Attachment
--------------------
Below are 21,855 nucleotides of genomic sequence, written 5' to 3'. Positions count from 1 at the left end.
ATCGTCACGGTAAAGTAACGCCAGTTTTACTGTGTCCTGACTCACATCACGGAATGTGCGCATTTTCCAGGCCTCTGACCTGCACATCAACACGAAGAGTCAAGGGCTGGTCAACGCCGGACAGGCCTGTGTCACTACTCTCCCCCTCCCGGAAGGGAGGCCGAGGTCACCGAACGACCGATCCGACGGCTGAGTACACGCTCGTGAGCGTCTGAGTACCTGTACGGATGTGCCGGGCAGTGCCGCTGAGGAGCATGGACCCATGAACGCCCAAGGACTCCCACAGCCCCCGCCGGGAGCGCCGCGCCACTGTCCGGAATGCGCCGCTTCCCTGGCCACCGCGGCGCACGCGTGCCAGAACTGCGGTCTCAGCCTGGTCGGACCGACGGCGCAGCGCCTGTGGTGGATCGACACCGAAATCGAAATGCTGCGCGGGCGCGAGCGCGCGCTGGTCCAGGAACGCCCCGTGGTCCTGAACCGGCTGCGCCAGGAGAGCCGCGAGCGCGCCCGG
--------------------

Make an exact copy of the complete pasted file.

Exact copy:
Below are 21,855 nucleotides of genomic sequence, written 5' to 3'. Positions count from 1 at the left end.
ATCGTCACGGTAAAGTAACGCCAGTTTTACTGTGTCCTGACTCACATCACGGAATGTGCGCATTTTCCAGGCCTCTGACCTGCACATCAACACGAAGAGTCAAGGGCTGGTCAACGCCGGACAGGCCTGTGTCACTACTCTCCCCCTCCCGGAAGGGAGGCCGAGGTCACCGAACGACCGATCCGACGGCTGAGTACACGCTCGTGAGCGTCTGAGTACCTGTACGGATGTGCCGGGCAGTGCCGCTGAGGAGCATGGACCCATGAACGCCCAAGGACTCCCACAGCCCCCGCCGGGAGCGCCGCGCCACTGTCCGGAATGCGCCGCTTCCCTGGCCACCGCGGCGCACGCGTGCCAGAACTGCGGTCTCAGCCTGGTCGGACCGACGGCGCAGCGCCTGTGGTGGATCGACACCGAAATCGAAATGCTGCGCGGGCGCGAGCGCGCGCTGGTCCAGGAACGCCCCGTGGTCCTGAACCGGCTGCGCCAGGAGAGCCGCGAGCGCGCCCGG